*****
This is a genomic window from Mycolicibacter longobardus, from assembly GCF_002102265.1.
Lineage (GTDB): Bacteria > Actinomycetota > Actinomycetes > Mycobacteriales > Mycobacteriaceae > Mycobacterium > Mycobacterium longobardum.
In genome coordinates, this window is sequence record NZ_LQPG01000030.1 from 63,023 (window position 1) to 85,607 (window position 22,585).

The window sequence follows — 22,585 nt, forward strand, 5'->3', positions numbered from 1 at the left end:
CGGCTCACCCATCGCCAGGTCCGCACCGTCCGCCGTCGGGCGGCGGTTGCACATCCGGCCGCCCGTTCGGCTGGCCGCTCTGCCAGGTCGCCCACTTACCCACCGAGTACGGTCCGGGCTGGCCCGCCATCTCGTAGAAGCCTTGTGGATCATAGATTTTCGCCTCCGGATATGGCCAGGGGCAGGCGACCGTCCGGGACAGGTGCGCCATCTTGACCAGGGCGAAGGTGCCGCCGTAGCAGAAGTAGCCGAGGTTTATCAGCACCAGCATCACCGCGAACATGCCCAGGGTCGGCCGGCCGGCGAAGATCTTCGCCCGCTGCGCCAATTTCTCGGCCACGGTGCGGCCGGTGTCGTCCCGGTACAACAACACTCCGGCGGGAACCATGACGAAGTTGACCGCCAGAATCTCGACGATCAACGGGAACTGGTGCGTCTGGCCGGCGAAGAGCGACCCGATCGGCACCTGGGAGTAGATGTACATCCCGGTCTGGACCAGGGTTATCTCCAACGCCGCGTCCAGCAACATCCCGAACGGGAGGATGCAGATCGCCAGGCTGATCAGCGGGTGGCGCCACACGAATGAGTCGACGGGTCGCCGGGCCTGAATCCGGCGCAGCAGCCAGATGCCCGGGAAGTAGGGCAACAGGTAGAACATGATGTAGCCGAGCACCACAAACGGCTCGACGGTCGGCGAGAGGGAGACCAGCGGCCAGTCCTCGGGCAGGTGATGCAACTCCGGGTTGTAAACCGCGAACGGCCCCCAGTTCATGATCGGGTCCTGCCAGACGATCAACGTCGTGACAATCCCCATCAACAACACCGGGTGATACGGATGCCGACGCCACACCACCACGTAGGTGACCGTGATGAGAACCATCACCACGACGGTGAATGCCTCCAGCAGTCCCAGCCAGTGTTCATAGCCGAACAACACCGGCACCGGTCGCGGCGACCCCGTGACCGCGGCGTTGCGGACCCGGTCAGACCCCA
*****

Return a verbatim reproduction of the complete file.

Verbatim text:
This is a genomic window from Mycolicibacter longobardus, from assembly GCF_002102265.1.
Lineage (GTDB): Bacteria > Actinomycetota > Actinomycetes > Mycobacteriales > Mycobacteriaceae > Mycobacterium > Mycobacterium longobardum.
In genome coordinates, this window is sequence record NZ_LQPG01000030.1 from 63,023 (window position 1) to 85,607 (window position 22,585).

The window sequence follows — 22,585 nt, forward strand, 5'->3', positions numbered from 1 at the left end:
CGGCTCACCCATCGCCAGGTCCGCACCGTCCGCCGTCGGGCGGCGGTTGCACATCCGGCCGCCCGTTCGGCTGGCCGCTCTGCCAGGTCGCCCACTTACCCACCGAGTACGGTCCGGGCTGGCCCGCCATCTCGTAGAAGCCTTGTGGATCATAGATTTTCGCCTCCGGATATGGCCAGGGGCAGGCGACCGTCCGGGACAGGTGCGCCATCTTGACCAGGGCGAAGGTGCCGCCGTAGCAGAAGTAGCCGAGGTTTATCAGCACCAGCATCACCGCGAACATGCCCAGGGTCGGCCGGCCGGCGAAGATCTTCGCCCGCTGCGCCAATTTCTCGGCCACGGTGCGGCCGGTGTCGTCCCGGTACAACAACACTCCGGCGGGAACCATGACGAAGTTGACCGCCAGAATCTCGACGATCAACGGGAACTGGTGCGTCTGGCCGGCGAAGAGCGACCCGATCGGCACCTGGGAGTAGATGTACATCCCGGTCTGGACCAGGGTTATCTCCAACGCCGCGTCCAGCAACATCCCGAACGGGAGGATGCAGATCGCCAGGCTGATCAGCGGGTGGCGCCACACGAATGAGTCGACGGGTCGCCGGGCCTGAATCCGGCGCAGCAGCCAGATGCCCGGGAAGTAGGGCAACAGGTAGAACATGATGTAGCCGAGCACCACAAACGGCTCGACGGTCGGCGAGAGGGAGACCAGCGGCCAGTCCTCGGGCAGGTGATGCAACTCCGGGTTGTAAACCGCGAACGGCCCCCAGTTCATGATCGGGTCCTGCCAGACGATCAACGTCGTGACAATCCCCATCAACAACACCGGGTGATACGGATGCCGACGCCACACCACCACGTAGGTGACCGTGATGAGAACCATCACCACGACGGTGAATGCCTCCAGCAGTCCCAGCCAGTGTTCATAGCCGAACAACACCGGCACCGGTCGCGGCGACCCCGTGACCGCGGCGTTGCGGACCCGGTCAGACCCCA